1. the true story of what was - Cheryl's posts make me think about my own personal relationships and issues. She is so honest and raw with her emotions that I can't help but think of my own role as mother, daughter, wife, friend, etc. (And she tells the best stories!)

2. Formula Fed & Flexible Parenting - Although she's already been nominated, I had to throw this thing right back over to Alex. Her posts are always full of advice that isn't just coming from some article supposedly written by some expert that (whether intentional or not) ends up making most mothers feel guilty about their parenting choices. (And, again, with humor!)

3. Sempiternal Horizons - Shani makes me think most about my writing. Whether she's inspiring me with quotations or writes an entry that spawns a writing prompt for me . . . she is the epitome of thoughtful. (Especially with those words of encouragement for me that she is ever so generous with)

4. retro research - This brief bit of blogging opened up all kinds of thinking for me. It's the tale of the beginning of a graduate project where a student committed to living without post-1950 technology for one month. That's right no cell phone, no television, no microwave, no ATM cards . . . none of this gadgetry that today we rely so heavily on. (As if the world might stop spinning if I don't pick up my cell every time it rings!)

5. 365: A Photo a Day - This is a photo journal that is thought provoking because the pictures stimulate all kinds of feelings and emotions. And Emily does it all without using more than three or four words per entry.

So there they are. Check them out if you'd like to get those neurons firing, and a thank you from me to all the nominees for giving me lots to think about!

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Thursday, April 5, 2007

P.S. to Sporadic Posting

I found this over at Izzymom today. It's a great followup to my post the other day about my sporadic posting as of late (which is really kind of funny considering I think I've posted everyday since then :)

So here it is, The Blogging Declaration of Independence: (The articles which apply to me anyway. If you want the full version click the icon at the top of this post)

1. I will only write when I feel like writing. I will not allow myself to feel obligated to write a blog post or do any other blog-related activity if I don’t feel like it.

3. I will write from my heart and remember that my blog is about me and whatever I want to write about.

4. I will not compare myself to other bloggers.

7. I will not feel bad if something I care about doesn’t get a lot of feedback or comments.

8. I will always try to remember that blogging is a hobby first and foremost. When it stops being fun, I will step away and re-evaluate.

11. I will not worry about losing readers if I change my focus from time to time.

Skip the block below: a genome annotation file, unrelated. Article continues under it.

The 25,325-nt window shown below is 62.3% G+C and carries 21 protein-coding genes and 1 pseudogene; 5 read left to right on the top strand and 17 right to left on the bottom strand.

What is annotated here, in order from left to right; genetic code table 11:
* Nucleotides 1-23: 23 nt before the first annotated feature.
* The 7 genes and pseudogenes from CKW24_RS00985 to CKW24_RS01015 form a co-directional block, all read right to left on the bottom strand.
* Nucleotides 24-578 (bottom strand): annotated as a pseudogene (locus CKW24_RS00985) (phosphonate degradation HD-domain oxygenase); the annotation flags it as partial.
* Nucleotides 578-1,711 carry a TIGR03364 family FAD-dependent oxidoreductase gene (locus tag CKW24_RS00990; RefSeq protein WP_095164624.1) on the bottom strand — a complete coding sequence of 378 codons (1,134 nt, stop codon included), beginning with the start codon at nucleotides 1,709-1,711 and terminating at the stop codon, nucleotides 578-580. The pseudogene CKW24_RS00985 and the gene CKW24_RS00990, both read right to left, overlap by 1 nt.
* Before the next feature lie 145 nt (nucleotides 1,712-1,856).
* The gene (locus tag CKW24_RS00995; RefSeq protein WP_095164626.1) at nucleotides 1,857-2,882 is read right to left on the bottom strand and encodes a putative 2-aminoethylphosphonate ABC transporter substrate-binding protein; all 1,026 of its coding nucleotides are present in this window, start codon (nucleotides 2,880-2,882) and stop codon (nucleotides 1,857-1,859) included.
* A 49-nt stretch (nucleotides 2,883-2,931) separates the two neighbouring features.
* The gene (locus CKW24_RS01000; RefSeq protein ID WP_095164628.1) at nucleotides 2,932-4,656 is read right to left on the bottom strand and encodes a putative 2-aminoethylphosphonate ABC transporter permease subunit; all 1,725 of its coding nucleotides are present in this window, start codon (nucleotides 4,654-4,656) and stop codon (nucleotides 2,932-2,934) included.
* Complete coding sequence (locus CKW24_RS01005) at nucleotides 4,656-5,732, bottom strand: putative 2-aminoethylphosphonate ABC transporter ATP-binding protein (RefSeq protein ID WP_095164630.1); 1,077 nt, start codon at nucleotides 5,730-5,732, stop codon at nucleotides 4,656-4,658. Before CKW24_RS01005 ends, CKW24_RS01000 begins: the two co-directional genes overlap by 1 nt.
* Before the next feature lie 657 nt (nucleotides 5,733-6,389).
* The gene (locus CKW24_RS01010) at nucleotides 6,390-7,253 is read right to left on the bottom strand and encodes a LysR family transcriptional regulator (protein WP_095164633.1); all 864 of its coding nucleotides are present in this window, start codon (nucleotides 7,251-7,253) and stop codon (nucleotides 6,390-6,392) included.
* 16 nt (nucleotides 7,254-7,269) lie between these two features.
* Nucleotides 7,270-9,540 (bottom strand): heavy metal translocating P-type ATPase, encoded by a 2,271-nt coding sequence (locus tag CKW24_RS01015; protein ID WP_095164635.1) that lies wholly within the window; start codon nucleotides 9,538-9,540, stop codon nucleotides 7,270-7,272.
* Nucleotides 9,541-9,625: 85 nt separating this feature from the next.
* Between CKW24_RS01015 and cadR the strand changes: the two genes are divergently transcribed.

12. I will be true to myself and my feelings. I will be cranky if that’s how I feel. Being a diplomat 24-7 is just exhausting and unnatural.

15. I will update and add to this declaration as necessary.

As usual, I have found that I'm not the only one suffering with whatever ails me in the moment; But it's still nice to hear it once in a while.

So to all of you bloggers out there who managed a post today - Congratulations! And to all of you bloggers who did not - Double congratulations!! You must have been having too wonderful of a day ;)

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Wednesday, April 4, 2007

Leaving It to the Experts

Yes, April is National Poetry Month (at least over here in the States), but no, I won't be torturing anyone with any original poetry of my own ;)

Instead I have (quickly) found a couple that I like very much by Emily Dickinson (1830-1886); And I'll try to feature at least one poet per week in celebration.

From: Complete Poems. 1924.

Part One: Life

I ’M nobody! Who are you?
Are you nobody, too?
Then there ’s a pair of us—don’t tell!
They ’d banish us, you know.

How dreary to be somebody!
How public, like a frog
To tell your name the livelong day
To an admiring bog!

Part Two: Nature

A LITTLE road not made of man,
Enabled of the eye,
Accessible to thill of bee,
Or cart of butterfly.

If town it have, beyond itself,
’T is that I cannot say;
I only sigh,—no vehicle
Bears me along that way.

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Tuesday, April 3, 2007

Sporadic Posting = Busy (Happy) Life

I realize my posts have been sporadic lately, but someone :) pointed out to me that he actually enjoys visiting my blog and noticing that I haven't been posting very regularly. He (quickly) told me that while he enjoys reading what I have to say (whether it be personal or political) he experiences a moment of joy by my blog absence because it means that I'm busy living my life; busy spending time with my family; busy being away from the Internet. Although I had never consciously thought of it that way, I realized as soon as he said it that it was true.